We know what you’re thinking, as IT support is a service we provide we’re bound to be ever so slightly biased when it comes to extolling the virtues of an IT support contract.
OK, that’s probably true, but if it wasn’t a vital business service we wouldn’t provide it.
You see, outsourcing to a good IT support company will help you:
- Maximise efficiencies
- Maximise your up time
- Reduce your costs
- Leave you free to do what you do best – sell!
But there are some people out there who don’t feel IT issues are important enough to work into their budget.
How about these for some sobering statistics?
- UK businesses are losing 300,000 hours and £2 billion a year through IT downtime
- By the time the issue is fixed, the average business will lose £208,000 a year in lost revenue
- UK organisations suffer on average 27 hours of IT downtime a year
Have you got room in your budget now?
Admittedly, not everyone needs an on-going support contract. But building a relationship with a local and reliable IT support company will save your business a lot of money. Whether it’s a regular maintenance contract or ad-hoc support the peace of mind you’ll have knowing there is an expert at hand to get you back up and running will be priceless.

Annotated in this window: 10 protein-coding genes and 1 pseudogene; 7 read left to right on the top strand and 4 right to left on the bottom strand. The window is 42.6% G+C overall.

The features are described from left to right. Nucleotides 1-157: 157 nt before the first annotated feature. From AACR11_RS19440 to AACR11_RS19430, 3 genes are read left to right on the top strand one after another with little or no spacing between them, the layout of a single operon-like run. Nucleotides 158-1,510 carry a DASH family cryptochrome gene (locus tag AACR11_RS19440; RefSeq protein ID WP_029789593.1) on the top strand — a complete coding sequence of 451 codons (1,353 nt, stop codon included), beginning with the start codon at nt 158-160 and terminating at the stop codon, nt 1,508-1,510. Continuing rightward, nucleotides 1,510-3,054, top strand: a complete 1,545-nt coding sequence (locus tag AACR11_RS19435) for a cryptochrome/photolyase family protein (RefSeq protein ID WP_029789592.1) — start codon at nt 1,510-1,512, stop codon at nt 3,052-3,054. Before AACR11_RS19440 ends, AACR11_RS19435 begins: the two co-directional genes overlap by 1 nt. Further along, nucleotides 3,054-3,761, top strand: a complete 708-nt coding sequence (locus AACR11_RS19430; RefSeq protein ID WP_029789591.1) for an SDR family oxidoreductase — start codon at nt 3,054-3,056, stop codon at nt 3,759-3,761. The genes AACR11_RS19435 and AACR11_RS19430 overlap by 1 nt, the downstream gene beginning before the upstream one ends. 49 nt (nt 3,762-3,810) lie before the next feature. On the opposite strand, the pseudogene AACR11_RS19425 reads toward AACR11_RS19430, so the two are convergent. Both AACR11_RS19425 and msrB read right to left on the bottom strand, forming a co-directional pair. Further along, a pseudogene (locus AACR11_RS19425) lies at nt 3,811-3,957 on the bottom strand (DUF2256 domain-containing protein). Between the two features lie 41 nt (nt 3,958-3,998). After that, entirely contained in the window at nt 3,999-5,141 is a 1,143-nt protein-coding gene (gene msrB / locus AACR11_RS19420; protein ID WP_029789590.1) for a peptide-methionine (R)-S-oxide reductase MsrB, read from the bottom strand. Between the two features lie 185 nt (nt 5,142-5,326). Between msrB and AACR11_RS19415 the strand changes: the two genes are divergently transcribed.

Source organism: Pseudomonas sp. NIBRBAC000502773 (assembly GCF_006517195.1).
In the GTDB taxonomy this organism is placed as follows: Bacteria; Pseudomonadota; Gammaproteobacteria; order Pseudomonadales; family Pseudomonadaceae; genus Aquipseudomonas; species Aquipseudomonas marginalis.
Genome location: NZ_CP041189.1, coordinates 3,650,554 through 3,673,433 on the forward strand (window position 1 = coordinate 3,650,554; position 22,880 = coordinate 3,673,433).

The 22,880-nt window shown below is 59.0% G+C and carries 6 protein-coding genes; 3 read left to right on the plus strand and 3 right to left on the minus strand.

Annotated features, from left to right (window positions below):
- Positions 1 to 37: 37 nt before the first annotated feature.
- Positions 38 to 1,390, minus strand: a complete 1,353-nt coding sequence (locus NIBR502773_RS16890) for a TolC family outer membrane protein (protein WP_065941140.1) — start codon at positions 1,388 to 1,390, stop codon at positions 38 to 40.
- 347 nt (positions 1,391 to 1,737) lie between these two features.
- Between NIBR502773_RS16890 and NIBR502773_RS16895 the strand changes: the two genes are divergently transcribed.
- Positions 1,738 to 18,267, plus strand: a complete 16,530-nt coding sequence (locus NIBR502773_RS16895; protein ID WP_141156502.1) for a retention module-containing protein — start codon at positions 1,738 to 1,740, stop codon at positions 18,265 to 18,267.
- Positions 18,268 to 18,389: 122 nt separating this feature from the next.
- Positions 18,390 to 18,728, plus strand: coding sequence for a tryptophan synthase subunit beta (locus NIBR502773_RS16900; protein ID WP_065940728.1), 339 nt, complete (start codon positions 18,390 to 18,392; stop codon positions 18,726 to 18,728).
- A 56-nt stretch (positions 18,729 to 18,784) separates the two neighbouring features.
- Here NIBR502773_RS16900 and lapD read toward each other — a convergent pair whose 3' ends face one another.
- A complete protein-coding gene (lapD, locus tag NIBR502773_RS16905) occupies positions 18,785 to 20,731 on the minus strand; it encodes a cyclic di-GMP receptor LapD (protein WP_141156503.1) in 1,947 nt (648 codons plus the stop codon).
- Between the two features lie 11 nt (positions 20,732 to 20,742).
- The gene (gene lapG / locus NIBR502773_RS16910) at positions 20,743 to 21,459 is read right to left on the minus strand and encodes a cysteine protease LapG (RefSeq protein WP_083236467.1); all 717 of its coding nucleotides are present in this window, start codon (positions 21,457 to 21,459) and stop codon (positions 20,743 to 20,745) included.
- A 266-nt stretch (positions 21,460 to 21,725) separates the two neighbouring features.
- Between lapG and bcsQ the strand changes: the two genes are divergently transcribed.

Don’t wait until the unthinkable happens, get some support in place now so you’re ready for every eventuality.
As an IT support company, we generally work with clients within a 20 mile radius of Stowmarket, Suffolk so we can maintain a fast and efficient service.
Mind you, some of our clients have satellite offices further afield, so it can take a bit longer to attend the site when things go wrong.
One particular case highlighted for us that, at times, replication is a good thing. We all know that duplicate content is a bad idea as it will attract a hefty Google penalty, but in the world of IT hardware, duplication can be beneficial. Let us explain.
One of our clients got in touch because their router had failed and they didn’t have a spare one on site. When we got to the office (yes, it was a satellite one) we discovered that the problem wasn’t with the router at all, it was the AC adapter that had failed. This was an easy fix, but took quite a bit of organisation because the router they were using was an old model and now discontinued. That meant getting hold of a discontinued router and AC adapter with the correct voltage was quite a task in itself.
In situations like this, we would recommend you buy two identical routers, especially if yours has additional configuration areas. Then you should replicate the router or (as with Drayteks) make a backup of the router and restore the backup to the spare router.
This will allow for contingency in the event of a malfunction, whether it’s the router or the AC adapter, saving you valuable down time.